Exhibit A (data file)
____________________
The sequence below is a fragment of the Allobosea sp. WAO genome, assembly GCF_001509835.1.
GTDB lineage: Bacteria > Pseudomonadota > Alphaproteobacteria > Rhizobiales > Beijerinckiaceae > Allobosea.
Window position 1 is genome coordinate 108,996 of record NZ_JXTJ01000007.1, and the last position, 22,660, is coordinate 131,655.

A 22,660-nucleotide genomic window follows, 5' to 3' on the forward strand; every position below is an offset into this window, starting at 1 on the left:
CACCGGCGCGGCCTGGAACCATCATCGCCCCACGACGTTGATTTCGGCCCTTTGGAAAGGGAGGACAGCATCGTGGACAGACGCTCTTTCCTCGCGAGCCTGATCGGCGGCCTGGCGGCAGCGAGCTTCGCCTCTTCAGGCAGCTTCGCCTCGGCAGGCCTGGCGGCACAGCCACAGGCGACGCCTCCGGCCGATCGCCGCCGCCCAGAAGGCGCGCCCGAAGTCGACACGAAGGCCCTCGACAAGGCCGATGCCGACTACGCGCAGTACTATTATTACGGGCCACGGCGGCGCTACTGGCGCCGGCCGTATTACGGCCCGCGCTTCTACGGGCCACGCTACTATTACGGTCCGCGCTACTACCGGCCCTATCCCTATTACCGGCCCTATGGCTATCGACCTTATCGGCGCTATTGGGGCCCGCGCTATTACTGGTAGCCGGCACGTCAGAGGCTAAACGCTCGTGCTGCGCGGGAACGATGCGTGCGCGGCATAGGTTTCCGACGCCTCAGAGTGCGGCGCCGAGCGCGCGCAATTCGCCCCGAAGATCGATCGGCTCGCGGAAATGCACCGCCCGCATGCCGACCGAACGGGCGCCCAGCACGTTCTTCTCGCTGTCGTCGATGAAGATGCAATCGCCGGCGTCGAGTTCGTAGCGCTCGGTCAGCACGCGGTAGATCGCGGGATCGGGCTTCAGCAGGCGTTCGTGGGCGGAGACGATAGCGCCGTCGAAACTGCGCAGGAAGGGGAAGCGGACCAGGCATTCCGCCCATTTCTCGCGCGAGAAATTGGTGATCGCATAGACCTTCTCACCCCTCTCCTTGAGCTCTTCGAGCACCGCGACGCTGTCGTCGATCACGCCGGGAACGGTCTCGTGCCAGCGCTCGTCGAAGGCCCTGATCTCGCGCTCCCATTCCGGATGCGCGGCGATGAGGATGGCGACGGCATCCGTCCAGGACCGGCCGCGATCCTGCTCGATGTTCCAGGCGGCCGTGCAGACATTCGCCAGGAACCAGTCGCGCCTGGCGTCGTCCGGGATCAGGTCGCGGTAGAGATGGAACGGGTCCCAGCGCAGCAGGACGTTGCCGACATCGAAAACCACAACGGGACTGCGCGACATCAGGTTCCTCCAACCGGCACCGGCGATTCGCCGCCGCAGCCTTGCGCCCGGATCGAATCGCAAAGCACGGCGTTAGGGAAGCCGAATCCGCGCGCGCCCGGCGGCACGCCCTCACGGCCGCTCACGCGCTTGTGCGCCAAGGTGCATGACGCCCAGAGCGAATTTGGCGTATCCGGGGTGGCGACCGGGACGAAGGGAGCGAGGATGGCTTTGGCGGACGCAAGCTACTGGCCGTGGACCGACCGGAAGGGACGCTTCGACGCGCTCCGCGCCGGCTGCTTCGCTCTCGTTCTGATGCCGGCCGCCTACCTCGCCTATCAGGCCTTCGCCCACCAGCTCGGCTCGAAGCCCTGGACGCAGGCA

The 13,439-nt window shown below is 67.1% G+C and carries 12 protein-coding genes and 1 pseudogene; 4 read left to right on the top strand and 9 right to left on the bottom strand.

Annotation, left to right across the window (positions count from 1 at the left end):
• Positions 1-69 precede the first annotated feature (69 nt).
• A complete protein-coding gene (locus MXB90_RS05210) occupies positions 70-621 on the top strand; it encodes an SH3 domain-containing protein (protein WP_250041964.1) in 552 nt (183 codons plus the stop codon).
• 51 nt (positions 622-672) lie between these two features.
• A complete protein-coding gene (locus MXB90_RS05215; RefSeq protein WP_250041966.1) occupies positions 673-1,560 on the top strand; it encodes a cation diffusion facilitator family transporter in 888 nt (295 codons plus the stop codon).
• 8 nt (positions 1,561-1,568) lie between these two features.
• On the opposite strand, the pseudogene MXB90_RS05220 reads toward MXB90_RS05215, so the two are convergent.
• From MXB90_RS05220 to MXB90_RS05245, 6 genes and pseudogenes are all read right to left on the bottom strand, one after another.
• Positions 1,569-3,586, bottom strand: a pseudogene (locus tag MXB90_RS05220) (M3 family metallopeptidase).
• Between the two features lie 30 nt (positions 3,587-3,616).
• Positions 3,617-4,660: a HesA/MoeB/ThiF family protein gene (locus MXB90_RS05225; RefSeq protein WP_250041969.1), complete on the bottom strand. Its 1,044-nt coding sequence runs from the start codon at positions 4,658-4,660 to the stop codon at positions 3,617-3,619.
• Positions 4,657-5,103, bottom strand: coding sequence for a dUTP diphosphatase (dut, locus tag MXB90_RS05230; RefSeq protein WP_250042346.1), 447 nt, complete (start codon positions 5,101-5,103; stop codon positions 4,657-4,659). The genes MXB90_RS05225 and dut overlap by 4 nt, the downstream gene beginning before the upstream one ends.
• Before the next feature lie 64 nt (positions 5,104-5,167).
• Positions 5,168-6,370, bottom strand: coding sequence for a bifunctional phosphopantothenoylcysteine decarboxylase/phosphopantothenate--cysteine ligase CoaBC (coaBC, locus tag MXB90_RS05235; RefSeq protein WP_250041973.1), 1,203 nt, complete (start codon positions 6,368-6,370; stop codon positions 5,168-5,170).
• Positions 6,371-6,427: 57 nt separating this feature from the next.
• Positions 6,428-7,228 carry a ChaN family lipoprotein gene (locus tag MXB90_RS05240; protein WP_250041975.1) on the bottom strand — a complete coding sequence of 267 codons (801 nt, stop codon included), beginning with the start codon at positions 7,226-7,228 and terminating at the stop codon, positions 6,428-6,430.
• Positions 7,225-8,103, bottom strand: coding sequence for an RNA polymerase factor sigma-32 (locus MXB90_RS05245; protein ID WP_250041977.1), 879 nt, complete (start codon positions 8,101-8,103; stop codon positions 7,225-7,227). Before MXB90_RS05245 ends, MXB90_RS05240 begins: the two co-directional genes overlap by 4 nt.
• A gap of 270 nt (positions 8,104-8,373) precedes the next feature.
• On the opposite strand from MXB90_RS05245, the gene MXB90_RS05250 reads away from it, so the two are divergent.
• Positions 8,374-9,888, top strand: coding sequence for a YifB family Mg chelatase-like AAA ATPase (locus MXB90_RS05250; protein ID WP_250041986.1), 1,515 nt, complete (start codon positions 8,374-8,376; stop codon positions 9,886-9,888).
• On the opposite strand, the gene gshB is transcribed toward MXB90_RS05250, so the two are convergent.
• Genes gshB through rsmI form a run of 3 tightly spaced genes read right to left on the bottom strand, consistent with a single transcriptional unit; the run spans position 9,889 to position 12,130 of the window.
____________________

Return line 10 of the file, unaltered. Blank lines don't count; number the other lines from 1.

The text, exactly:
• 51 nt (positions 622-672) lie between these two features.